Ask a Jedi: Why is one UDF faster than another? Variables?

This post is more than 2 years old.

Patrick Stormthunder asks:

After some testing on my company's site for the purpose of optimization, I came across something that has shaken my faith in, well, variables. I am hoping you can help me understand these results.

What follows is a simple implementation of a "null" value with the test for null (isNull()) written two ways, the first with a variable reference and the second without one. Running the first test 1000 times takes 7000 milliseconds on my development machine. Running the second test takes 25 milliseconds.

Before showing Patrick's code, I'll say right away that I'm not a big fan of the 'run this code block 1 zillion times' speed test. I don't think it's very reliable or realistic. Yes, I've done it myself, but at the end of the day I think you can do better. As an example of why I don't trust speed tests, when I ran his code, my results were incredibly different. The slow code took, on average, 30ms, while the fast code took about 8ms. At that level, I'd simply not worry about it and use what is more appropriate/better written/etc. Let's take a quick look at his code though: cfset variables.null="|\| |_| |_ |_"/>

<cffunction name="isNull" hint="is the valueless?" access="public" output="false"> <cfargument name="value" required="true" /> <cfreturn arguments.value EQ variables.null /> </cffunction>

<cftimer label="test1"> <cfloop index="i" from="0" to="1000"> <cfset myTestVar=isNull(i) /> </cfloop> </cftimer>

<cfset variables.null="|| || | |_"/>

<cffunction name="isNull2" hint="is the valueless?" access="public" output="false"> <cfargument name="value" required="true" /> <cfreturn arguments.value EQ "|| || | |_" /> </cffunction>

<cftimer label="test2"> <cfloop index="i" from="0" to="1000"> <cfset myTestVar=isNull2(i) /> </cfloop> </cftimer>

As you can see - he has two UDFs. Each takes a value and compares it to a null variable which is a string. The first UDF is the slow one - but as I said, even though my test showed it to be about 3 times as slow, it was still around 30 ms. What bugs me though and what I think is more important is the break of proper encapsulation. The UDF directly accesses the outside Variables scope, and shoot, perhaps that is the reason for the slow down. Either way, even if the speed tests were reversed, I'd recommend the second UDF simply because it is better written and more encapsulated.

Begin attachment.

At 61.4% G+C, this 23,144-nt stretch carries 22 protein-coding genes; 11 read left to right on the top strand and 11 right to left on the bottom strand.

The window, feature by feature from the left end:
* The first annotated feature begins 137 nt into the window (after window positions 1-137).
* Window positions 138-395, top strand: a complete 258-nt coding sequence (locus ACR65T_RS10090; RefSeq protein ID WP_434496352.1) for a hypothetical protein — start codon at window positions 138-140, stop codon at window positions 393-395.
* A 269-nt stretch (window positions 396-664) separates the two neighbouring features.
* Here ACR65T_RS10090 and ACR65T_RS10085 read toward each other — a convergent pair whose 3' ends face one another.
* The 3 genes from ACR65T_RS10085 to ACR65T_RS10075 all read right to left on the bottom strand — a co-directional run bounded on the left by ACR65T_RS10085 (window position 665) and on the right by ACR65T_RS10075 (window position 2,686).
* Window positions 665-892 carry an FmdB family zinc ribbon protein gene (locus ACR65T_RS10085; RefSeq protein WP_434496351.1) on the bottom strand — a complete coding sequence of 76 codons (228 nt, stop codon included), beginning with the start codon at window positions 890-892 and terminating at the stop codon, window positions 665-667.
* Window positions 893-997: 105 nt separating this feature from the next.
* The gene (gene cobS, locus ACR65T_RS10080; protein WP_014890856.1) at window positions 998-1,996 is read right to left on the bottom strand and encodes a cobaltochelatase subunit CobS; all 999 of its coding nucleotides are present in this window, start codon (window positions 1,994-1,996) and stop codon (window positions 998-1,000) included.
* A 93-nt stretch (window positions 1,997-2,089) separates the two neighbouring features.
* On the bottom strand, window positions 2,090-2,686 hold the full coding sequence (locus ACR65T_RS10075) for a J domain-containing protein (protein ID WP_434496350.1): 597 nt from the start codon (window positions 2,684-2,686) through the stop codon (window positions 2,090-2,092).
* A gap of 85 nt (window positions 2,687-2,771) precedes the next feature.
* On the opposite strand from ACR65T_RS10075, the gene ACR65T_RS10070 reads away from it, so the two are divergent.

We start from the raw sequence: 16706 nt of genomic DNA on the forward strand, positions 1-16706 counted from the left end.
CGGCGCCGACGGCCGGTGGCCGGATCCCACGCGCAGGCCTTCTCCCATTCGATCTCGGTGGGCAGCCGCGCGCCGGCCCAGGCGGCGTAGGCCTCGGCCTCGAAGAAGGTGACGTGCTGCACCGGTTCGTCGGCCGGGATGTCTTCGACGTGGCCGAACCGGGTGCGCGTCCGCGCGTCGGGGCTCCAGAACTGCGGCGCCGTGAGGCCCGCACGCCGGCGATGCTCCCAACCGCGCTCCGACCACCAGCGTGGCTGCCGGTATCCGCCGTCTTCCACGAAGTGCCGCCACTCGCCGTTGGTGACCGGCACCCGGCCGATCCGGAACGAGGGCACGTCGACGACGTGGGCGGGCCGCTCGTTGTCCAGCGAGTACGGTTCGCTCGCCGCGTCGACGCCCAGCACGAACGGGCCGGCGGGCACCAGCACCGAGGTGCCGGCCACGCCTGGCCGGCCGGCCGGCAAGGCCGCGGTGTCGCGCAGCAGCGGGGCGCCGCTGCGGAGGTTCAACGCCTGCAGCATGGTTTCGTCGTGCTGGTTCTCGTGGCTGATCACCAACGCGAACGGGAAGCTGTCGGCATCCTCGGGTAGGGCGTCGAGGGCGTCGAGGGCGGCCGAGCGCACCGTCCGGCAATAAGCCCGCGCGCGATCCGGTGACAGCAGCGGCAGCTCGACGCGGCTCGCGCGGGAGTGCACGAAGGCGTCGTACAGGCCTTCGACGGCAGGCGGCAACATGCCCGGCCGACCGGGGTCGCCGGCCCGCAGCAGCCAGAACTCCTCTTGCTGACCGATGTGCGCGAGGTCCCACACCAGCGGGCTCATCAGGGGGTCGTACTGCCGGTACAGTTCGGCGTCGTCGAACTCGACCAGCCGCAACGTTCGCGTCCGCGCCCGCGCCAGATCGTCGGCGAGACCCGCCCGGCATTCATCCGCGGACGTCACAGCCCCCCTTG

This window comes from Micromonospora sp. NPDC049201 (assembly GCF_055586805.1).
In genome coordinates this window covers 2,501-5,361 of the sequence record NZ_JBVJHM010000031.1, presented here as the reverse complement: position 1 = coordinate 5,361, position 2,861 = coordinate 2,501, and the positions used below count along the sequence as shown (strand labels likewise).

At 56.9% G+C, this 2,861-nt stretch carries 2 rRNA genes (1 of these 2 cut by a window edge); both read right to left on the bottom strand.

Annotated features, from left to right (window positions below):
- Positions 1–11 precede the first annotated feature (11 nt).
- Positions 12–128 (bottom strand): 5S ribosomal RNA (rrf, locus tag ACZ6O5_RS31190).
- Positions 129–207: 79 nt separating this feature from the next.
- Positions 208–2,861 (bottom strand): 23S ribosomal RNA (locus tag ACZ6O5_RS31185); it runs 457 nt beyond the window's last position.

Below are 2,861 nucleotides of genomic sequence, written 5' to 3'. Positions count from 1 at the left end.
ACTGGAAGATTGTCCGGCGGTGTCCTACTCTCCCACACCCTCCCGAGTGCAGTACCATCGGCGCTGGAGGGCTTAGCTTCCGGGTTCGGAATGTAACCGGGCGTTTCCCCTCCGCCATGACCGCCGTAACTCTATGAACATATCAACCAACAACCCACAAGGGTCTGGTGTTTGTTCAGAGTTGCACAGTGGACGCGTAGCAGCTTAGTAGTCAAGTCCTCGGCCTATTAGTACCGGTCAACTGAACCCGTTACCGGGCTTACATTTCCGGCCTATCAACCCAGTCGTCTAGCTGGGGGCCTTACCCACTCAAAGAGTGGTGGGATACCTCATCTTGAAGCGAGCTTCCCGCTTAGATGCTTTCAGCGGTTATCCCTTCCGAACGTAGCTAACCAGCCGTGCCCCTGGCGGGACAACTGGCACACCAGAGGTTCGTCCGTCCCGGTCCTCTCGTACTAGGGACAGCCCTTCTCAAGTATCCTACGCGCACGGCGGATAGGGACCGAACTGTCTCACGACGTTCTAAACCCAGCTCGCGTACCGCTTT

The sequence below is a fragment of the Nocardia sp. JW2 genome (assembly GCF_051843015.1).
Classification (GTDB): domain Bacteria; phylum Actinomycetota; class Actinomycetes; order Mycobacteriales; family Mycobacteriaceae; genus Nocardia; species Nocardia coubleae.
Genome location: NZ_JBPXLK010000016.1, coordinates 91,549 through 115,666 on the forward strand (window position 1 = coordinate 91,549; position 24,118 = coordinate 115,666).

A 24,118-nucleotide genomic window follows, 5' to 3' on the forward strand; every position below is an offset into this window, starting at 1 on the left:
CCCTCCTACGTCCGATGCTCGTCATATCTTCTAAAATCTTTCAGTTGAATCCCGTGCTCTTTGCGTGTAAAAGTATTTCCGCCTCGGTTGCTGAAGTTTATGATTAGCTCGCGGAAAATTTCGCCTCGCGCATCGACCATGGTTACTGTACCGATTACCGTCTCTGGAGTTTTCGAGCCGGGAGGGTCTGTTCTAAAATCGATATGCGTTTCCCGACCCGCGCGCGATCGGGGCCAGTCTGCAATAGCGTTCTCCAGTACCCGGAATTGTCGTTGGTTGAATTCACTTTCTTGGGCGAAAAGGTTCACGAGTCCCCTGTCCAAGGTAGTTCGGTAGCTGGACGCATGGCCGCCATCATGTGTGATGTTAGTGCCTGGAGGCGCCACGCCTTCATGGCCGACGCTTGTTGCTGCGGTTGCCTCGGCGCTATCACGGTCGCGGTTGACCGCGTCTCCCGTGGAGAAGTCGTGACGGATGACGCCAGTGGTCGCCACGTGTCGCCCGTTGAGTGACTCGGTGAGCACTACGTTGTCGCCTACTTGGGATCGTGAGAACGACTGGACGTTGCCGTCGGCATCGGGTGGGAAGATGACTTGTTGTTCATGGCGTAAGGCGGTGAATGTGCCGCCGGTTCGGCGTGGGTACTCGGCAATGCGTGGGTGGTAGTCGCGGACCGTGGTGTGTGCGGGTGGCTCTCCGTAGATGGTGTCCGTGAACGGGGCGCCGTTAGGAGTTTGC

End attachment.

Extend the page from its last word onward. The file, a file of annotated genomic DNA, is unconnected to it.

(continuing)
Oh a whim I went ahead and added a third test:

<cftimer label="test3"> <cfloop index="i" from="0" to="1000"> <cfset someres = (i eq variables.null)> </cfloop> </cftimer>

This returned results right in the middle of the two UDFs. I then wrote one more test:

<cftimer label="test4"> <cfloop index="i" from="0" to="1000"> <cfset someres = compare(i, variables.null) is 0> </cfloop> </cftimer>

This code block ran the fastest, although only slightly more than the second UDF, and I'm sure if I used compare in the UDF it would catch up. But you know what? I hate compare. I can never remember it's API so at the end of day, I'll use EQ just to make things more readable.

p.s. I'll use this blog entry as another excuse to recommend ColdFire. Check out how nicely displayed the timer results are shown at the bottom my browser:

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About Raymond Camden

Raymond is a senior developer evangelist for Adobe. He focuses on document services, JavaScript, and enterprise cat demos. If you like this article, please consider visiting my Amazon Wishlist or donating via PayPal to show your support. You can even buy me a coffee!

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